I had a calc TA once who while in the middle of one of the most important chapters of the class looked up at the problem on the board and said something to the effect of "y'all know how to subintegravide the cosquarent parts right?" and then proceeded to rewrite the problem as something that looked entirely different and unrelated. From that point on he did that with almost every problem. When asked about it his answer was "I'm sure one of your classmates can explain it to you"

they couldn't. they absolutely couldn't. needless to say i did not pass that class.

User avatar
drachefly
Posts: 197
Joined: Thu Apr 23, 2009 3:25 pm UTC

Re: 1201: "Integration by parts"

Postby drachefly » Fri Apr 19, 2013 2:06 pm UTC

Diadem wrote:Integration by parts is a lot easier if you're a physicist: [imath]\int{dx f'(x) g(x)} = -\int{dx f(x) g'(x)}[/imath]


Well, assuming the value along the boundary is zero (e.g. you're integrating an interaction cross-section), yes. It still makes me cringe to see that done without making sure it applies each time.

MathUhhhSaurus
Posts: 48
Joined: Wed Dec 08, 2010 8:34 pm UTC

Re: 1201: "Integration by parts"

Postby MathUhhhSaurus » Fri Apr 19, 2013 2:10 pm UTC

ugly (u) vikings (v) vacuum (v) dust up (du)!

∫(u*dv) = u*v - ∫(v*du)

Kit.
Posts: 1117
Joined: Thu Jun 16, 2011 5:14 pm UTC

Re: 1201: "Integration by parts"

Postby Kit. » Fri Apr 19, 2013 2:18 pm UTC

Xenomortis wrote:If there's an integral sill in there (and you're not dealing with multiple integrals) then you don't really need to.
After all, it's just a constant. It doesn't matter if the +C you have at the end isn't the same +C you had in the intermediate steps. The sum of two (or more) unknown constants is still an unknown constant.

It's worse than that, actually. If the function under the integral has a singularity at x0, then C< for x<x0 is not necessarily equal to C> for x>x0, so "+C" is not just a +constant.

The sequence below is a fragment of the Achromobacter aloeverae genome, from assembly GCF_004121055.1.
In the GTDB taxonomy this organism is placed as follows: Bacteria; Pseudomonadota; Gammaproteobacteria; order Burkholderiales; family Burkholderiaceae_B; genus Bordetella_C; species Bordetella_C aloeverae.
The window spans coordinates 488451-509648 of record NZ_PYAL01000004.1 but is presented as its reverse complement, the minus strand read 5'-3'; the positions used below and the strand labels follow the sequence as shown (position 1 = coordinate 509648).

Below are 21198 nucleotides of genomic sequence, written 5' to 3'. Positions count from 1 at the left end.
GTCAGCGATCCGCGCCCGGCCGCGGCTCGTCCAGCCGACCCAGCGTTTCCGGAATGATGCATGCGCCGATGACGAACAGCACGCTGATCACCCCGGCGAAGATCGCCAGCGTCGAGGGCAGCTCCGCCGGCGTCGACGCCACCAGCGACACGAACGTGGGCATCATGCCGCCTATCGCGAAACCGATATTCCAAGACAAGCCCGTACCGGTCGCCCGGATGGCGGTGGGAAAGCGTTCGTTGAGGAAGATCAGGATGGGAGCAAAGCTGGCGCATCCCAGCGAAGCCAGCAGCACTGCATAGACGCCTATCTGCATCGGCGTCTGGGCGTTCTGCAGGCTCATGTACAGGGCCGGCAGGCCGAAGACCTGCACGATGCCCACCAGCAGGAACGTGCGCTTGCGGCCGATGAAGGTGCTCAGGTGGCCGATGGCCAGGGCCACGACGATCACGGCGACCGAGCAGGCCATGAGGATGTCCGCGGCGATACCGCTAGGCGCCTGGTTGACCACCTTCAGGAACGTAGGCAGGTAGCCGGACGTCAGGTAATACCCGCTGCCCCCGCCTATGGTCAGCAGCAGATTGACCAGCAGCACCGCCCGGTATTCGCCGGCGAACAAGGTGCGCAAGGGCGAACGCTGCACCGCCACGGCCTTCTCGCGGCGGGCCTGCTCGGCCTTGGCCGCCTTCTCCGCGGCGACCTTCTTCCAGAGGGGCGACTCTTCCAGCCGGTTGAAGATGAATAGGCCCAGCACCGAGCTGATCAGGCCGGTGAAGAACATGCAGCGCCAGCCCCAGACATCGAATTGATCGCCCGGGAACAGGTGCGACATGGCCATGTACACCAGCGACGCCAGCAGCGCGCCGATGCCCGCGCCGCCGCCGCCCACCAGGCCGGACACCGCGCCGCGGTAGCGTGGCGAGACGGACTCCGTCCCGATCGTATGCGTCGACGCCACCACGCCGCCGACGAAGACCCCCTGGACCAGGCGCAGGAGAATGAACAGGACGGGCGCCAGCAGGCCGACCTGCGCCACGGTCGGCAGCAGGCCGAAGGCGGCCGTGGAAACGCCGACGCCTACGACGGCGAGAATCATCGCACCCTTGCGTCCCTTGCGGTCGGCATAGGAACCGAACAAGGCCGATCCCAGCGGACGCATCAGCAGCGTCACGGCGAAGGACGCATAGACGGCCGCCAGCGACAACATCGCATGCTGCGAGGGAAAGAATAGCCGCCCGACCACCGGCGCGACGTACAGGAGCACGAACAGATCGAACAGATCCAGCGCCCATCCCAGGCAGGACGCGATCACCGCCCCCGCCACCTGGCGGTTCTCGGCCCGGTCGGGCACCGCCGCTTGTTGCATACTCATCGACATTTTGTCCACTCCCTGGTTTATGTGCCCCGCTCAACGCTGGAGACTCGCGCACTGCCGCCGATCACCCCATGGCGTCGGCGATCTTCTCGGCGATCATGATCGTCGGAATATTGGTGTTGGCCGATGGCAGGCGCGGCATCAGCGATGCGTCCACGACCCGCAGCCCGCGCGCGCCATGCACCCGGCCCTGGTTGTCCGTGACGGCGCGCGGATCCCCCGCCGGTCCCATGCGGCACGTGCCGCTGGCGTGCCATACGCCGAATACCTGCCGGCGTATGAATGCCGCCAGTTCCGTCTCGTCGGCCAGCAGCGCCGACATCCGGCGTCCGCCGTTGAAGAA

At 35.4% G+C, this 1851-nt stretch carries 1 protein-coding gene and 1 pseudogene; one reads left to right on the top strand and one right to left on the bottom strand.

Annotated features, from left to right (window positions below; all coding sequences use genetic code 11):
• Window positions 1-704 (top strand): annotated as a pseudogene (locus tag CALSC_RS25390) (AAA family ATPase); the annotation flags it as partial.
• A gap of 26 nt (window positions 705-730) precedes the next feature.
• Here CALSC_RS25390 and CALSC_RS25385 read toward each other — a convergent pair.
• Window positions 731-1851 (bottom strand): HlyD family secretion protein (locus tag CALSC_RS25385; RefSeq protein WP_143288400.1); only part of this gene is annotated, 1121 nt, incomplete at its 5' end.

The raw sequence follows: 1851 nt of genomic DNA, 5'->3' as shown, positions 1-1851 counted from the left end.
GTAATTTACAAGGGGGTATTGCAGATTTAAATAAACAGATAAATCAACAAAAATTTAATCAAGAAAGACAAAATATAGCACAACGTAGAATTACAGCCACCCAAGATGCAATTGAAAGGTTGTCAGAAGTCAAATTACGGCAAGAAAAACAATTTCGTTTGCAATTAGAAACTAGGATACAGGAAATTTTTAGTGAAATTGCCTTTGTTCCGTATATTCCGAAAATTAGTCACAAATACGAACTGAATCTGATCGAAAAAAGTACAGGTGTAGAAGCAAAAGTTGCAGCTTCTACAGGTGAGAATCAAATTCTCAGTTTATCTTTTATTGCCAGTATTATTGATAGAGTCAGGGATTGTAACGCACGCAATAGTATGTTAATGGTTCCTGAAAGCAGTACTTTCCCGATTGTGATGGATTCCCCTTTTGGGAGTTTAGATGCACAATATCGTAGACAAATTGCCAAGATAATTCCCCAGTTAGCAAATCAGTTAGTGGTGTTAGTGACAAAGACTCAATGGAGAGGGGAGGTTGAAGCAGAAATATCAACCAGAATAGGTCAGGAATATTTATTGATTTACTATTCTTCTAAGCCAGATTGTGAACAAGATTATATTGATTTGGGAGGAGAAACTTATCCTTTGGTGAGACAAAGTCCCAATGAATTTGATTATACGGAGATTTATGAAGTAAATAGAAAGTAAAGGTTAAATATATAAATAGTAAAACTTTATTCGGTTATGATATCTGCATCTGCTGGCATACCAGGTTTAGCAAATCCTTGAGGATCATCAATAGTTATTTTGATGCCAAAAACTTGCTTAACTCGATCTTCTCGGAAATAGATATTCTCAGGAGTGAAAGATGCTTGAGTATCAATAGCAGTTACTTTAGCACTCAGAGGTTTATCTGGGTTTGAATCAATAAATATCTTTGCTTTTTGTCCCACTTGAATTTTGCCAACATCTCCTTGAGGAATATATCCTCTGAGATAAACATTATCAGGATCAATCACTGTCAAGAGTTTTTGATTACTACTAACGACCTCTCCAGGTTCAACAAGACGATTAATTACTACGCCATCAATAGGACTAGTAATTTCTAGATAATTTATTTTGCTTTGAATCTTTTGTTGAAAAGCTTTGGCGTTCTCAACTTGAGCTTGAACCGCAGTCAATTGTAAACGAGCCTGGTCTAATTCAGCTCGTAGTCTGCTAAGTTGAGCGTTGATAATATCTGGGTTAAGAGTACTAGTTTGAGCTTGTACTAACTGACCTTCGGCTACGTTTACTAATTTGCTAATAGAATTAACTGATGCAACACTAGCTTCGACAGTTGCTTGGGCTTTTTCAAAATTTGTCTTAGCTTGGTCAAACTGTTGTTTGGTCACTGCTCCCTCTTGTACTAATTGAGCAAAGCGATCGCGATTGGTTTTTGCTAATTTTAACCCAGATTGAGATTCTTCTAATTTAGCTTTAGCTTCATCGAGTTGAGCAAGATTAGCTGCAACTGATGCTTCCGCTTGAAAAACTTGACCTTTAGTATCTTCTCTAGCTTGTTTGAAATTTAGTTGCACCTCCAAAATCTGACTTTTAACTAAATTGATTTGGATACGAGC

User avatar
henre
Posts: 470
Joined: Sun Oct 29, 2006 10:04 pm UTC
Location: A healthy soul clings to a healthy spirit and a healthy body.

Re: 1201: "Integration by parts"

Postby henre » Fri Apr 19, 2013 2:19 pm UTC

I laughed at this comic. I'm actually sitting with calculus homework in front of me right this second.

I <3 Integration by Parts.
An airplane, a puppet, an orange, a spoon,
A window, and outside: stars, and the moon.

ʇɟıɥs sı ʎɹʇ oʇ ʇɟǝl ƃuıɥʇ ʎluo ǝɥʇ sǝɯıʇǝɯos

MarvinM
Posts: 95
Joined: Tue Jul 29, 2008 11:45 pm UTC

Re: 1201: "Integration by parts"

Postby MarvinM » Fri Apr 19, 2013 2:33 pm UTC

Brings back a lot of memories of being taught calculus badly. The teacher felt the need to derive integration by parts, after not teaching calculus from first principles, and that was where the cracks in our understanding showed the most. I was off balance, I'd been taking the addition properties of derivatives and integrals for granted and multiplication did not work the same. Suddenly dy/dx which had been a symbol for 18 months was being broken apart and lone dx bits were being used to justify integration in ways that made no sense at all.

What seemed like half way through the derivation, the teacher stopped and told us what was on the blackboard was the desired result. Then it's then not written how it's used. Why u and v', why not call them u and v and put the integrals on the right hand side so the actual method follows? Then there is remembering the bloody thing, equations are not on the A-Level paper, you have to memorise them. Why are you torturing me like this? What did I ever do to you? It's the combination of so many problems that makes this such nightmare fuel.